John Mulligan came into the territory in the 1870s. The story is that he hoped to make some quick money in Mohave County and then push on to California. Instead he built an empire. In the process he helped build a town on the Arizona frontier.
A stone mason by trade, Mulligan literally put his hand to building an array of Kingman’s landmarks. A few such as the Brunswick Hotel, Hotel Beale, the territorial era Mohave County Jail on the courthouse grounds and the 1904 Elks Lodge at the corner of Fourth and Oak Streets still stand.
In search of opportunity, Henry Lovin headed west from North Carolina in the closing years of the 19th century. Mohave County was just one stop on his odyssey.
But the climate and the opportunities appealed to him. A visit turned into a stay. His name graces the capstone at the territorial era Sportsman’s bar on Andy Devine Avenue.
A multitude of his accomplishments have been forgotten. But some still affect us today. He served as a Mohave County Sheriff. He was on the committee that wrote the state of Arizona constitution. And he was Mohave County’s first state senator and served as a Mohave County Supervisor.
From its earliest days as a rough and tumble town on the frontiers of the Arizona territory, people have come to visit Kingman and ended up staying. Then as now, people were mesmerized by the opportunities, the climate, the central location, and the friendly folk that called Kingman home.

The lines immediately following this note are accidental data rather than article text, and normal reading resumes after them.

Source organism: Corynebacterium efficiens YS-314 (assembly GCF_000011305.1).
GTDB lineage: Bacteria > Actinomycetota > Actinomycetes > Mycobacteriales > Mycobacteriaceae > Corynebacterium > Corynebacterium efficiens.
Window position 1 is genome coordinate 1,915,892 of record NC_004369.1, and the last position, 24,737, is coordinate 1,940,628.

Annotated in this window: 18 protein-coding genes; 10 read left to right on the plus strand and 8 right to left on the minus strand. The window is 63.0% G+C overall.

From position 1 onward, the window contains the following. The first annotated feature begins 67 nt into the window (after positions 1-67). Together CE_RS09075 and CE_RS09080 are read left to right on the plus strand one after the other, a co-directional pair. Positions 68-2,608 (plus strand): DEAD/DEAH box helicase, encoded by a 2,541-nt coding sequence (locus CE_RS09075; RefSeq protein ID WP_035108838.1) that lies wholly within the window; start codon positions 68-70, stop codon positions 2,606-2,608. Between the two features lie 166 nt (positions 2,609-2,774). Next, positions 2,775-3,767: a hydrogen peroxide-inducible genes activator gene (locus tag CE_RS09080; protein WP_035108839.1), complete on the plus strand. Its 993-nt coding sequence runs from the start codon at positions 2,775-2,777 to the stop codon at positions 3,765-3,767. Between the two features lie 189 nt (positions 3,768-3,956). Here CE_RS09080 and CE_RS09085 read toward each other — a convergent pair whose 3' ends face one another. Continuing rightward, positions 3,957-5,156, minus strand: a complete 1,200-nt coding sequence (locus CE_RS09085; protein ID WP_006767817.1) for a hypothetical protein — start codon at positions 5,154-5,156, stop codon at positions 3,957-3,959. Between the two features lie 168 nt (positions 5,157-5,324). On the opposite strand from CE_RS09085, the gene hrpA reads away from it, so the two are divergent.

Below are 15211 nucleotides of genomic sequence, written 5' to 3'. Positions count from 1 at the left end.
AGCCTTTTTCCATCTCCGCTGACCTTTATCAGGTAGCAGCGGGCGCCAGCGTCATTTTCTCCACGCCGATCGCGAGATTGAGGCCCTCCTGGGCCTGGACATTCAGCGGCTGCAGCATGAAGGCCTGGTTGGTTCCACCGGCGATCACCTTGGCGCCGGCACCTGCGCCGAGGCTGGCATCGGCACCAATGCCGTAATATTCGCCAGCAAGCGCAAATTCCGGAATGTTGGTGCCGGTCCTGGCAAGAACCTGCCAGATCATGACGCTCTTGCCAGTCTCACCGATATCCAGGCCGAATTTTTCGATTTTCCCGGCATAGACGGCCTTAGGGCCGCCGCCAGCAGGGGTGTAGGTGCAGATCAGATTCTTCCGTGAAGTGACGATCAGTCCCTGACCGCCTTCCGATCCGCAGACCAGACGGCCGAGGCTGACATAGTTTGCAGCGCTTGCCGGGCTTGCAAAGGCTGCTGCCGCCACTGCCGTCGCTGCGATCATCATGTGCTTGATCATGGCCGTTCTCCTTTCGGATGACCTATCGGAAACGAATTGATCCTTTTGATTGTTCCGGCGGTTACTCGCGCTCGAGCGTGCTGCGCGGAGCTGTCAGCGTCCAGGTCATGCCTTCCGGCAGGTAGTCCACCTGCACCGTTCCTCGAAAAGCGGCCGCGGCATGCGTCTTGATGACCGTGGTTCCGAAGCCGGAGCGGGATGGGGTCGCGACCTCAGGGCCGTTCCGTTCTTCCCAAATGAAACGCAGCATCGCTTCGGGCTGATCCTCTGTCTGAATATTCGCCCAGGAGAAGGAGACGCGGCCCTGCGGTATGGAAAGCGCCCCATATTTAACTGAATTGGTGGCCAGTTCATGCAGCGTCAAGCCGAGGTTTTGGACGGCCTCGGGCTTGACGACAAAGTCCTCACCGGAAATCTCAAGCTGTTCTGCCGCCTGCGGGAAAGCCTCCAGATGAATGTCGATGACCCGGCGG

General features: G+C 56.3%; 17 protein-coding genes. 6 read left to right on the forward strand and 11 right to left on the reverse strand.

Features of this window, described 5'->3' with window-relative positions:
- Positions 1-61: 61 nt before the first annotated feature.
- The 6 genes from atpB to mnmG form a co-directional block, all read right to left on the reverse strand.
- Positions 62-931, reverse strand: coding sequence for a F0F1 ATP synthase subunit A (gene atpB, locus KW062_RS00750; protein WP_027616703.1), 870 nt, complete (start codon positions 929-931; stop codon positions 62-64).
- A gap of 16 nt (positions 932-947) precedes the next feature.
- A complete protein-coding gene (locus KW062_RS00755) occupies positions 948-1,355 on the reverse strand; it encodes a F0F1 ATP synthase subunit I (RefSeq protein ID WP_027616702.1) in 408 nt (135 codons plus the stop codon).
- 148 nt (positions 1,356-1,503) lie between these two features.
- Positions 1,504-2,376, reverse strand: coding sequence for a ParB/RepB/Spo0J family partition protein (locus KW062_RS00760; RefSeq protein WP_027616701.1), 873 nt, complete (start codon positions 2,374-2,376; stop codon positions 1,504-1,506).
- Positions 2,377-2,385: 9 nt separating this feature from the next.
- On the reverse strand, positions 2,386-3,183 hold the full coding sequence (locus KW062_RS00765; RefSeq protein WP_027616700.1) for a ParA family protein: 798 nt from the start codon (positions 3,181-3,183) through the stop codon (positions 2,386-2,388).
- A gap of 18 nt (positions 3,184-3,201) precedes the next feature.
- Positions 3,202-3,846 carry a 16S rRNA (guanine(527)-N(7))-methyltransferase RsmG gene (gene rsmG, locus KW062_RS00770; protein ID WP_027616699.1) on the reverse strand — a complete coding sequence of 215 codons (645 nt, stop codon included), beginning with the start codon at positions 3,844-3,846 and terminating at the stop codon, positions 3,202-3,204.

And now, as the winter chill sets in, it is an ideal time to come to Kingman for a visit. Morning temperatures may a bit cool, but they are still warmer than early spring in Minnesota. Afternoon temperatures are ideal for a round of golf at one of the two golf courses. There are miles of picturesque hiking trails in the Cerbat Foothills Recreation Area, and winter is an ideal time for desert exploration.
After a day of basking in the sun and hiking the scenic canyons, with a drive of just twelve miles you can enjoy a fine dinner and some hot chocolate at Hualapai Mountain Lodge in Hualapai Mountain Park. Nestled among pine forests and snow covered peaks the park is a desert oasis.
Be sure to take a day to cruise the “160 miles of smiles” that is iconic Route 66 between Topock on the Colorado River and Seligman. Aside from the stunning scenery we can recommend the all season adventure that is Grand Canyon Caverns where you can dine above or below ground.
If you come for a visit, we are quite sure that you will be giving thought to calling Kingman home. If that is the case, while in town check out Apex Manufactured Home Sales. We are affiliated with Schult Homes, a member of the Clayton Buckeye Home Building Facility founded in 1956.
Written by Jim Hinckley of Jim Hinckley’s America